President Emmerson Mnangagwa defends foreign trips

President Emmerson Mnangagwa has defended his foreign trips arguing that Zimbabwe must embrace the international community to secure crucial foreign investment.

Critics have accused Mnangagwa of travelling abroad more than his predecessor Robert Mugabe who was at one time nicknamed Vasco da Gama because of his frequent travels out of the country.

“I have seen some comments here asking why these foreign trips are necessary at this time,” Mnangagwa responded on his facebook page.

“Let us remember where we were, and how we suffered as an isolated nation. In this new era Zimbabwe is open to the world, and governments, businesses and individuals all are looking to do business with us.

“The new Zimbabwe must embrace the international community in order to secure crucial foreign investment. These projects will create jobs, and foreign investment will inject crucial cash into our economy.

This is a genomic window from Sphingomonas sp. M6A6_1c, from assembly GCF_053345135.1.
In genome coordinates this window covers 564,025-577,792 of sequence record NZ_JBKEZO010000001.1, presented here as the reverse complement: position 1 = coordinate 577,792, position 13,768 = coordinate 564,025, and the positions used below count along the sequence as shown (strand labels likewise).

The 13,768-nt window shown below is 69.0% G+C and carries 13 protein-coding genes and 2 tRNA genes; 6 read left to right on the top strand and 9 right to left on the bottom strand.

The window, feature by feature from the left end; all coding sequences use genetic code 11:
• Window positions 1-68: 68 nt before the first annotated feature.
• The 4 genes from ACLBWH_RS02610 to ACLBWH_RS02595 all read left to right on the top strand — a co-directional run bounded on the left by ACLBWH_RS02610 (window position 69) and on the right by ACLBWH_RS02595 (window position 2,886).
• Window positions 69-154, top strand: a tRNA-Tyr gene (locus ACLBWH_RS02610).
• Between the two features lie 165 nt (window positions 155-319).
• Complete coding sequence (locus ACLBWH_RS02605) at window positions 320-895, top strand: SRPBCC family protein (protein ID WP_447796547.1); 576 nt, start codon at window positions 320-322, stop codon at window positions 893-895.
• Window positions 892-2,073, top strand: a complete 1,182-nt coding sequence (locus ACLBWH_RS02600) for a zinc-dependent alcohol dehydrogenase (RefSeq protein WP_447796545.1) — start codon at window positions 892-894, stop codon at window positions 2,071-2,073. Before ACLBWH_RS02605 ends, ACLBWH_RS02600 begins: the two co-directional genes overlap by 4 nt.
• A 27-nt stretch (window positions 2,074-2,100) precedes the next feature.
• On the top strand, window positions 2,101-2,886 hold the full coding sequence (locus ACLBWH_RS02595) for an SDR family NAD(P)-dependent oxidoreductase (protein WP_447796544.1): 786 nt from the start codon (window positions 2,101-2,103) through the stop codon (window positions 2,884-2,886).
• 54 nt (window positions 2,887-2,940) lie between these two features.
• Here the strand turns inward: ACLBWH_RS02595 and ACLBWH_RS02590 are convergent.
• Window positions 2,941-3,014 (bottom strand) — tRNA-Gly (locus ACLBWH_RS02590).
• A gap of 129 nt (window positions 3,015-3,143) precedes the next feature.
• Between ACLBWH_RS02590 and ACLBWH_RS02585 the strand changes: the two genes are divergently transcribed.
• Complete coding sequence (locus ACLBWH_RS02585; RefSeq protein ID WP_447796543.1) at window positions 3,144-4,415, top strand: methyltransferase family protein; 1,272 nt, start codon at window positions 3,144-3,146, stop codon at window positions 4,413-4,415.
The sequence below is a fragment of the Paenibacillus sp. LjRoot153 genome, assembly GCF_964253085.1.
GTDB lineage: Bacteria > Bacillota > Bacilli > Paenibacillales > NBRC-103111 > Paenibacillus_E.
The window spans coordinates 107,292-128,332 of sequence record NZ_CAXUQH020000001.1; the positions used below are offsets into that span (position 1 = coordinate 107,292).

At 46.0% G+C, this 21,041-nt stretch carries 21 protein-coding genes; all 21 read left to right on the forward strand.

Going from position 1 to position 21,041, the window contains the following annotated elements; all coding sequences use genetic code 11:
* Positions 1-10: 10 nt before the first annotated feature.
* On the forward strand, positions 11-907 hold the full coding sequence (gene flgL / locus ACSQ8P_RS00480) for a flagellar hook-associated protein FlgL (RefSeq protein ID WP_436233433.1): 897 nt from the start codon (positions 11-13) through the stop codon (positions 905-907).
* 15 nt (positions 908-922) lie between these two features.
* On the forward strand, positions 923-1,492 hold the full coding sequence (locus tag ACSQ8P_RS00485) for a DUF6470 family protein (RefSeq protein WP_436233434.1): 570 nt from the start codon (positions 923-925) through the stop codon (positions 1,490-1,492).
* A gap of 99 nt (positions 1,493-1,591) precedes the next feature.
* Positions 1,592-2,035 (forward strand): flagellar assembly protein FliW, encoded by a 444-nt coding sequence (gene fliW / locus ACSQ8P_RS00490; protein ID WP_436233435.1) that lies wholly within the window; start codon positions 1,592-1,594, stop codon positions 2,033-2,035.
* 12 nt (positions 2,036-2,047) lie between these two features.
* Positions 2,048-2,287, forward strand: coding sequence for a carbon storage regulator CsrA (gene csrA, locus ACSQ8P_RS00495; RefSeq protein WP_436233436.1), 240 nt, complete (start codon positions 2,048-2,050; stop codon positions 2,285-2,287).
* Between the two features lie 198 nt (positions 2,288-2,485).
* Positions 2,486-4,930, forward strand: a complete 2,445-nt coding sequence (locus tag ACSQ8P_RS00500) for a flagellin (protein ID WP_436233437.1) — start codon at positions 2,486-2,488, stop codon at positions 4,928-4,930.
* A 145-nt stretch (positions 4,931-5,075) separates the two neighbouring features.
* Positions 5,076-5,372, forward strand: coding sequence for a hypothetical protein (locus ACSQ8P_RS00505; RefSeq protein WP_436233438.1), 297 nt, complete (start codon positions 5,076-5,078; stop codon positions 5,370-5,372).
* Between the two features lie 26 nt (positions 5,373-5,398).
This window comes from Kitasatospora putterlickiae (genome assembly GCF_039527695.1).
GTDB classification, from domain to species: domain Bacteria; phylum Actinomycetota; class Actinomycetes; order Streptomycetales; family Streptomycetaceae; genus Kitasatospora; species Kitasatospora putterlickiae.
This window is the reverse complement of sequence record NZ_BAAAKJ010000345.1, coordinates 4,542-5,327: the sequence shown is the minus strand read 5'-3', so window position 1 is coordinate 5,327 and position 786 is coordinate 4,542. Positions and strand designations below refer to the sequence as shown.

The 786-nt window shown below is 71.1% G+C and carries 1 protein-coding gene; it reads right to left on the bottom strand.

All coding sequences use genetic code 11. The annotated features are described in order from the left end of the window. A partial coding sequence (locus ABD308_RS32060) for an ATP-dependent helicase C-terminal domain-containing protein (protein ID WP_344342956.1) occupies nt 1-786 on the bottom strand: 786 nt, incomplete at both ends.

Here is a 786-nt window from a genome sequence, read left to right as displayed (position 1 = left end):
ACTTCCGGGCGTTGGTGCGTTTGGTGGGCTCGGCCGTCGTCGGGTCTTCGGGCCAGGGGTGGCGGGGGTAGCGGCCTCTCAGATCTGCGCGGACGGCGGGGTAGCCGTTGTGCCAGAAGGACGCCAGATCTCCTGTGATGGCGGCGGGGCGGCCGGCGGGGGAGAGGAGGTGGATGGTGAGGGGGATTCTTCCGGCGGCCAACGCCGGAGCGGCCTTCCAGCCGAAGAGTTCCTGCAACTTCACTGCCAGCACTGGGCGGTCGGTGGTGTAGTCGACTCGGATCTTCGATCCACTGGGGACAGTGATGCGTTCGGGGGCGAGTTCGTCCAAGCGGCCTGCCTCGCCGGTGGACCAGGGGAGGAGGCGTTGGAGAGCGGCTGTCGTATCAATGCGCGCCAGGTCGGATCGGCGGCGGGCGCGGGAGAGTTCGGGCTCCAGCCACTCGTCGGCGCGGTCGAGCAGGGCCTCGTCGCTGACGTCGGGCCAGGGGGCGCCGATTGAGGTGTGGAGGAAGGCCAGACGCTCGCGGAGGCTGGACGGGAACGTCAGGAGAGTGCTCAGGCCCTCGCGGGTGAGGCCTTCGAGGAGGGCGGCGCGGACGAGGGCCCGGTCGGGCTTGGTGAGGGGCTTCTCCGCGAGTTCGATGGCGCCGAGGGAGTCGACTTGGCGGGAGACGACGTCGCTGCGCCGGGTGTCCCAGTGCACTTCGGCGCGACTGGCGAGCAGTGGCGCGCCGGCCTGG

“I will therefore continue to work tirelessly for the people of Zimbabwe both at home and abroad, as we embark on this new and exciting journey together,” Mnangagwa said from China where he was on a six-day State visit at the invitation of China.

“Today, I conclude my first state visit outside of Africa, an historic visit which will help bring further crucial momentum to our economy,” he said.

“We had many fruitful discussions with political and business leaders in China, including President Xi Jinping, and secured a host of deals which will make a real difference to the lives of Zimbabweans.

“The refurbishment of Hwange Power Station Units 7 and 8 is set to increase power generation by 600 megawatts, while we also secured a massive infrastructure development deal under which the world’s largest infrastructure development company will set up a regional office in Zimbabwe.

“They will focus on road, rail, air and dam construction projects and will be true partners in the development of the new Zimbabwe.

“Our two countries also signed numerous agreements to advance areas of economic cooperation, skills development, education and other facets of the economy.”

Critics argue that Zimbabwe has been signing too many agreements and mega deals which are meaningless until they are implemented.

Before his trip to China, Mnangagwa had signed deals valued at more than $7 billion.


Staff Reporter

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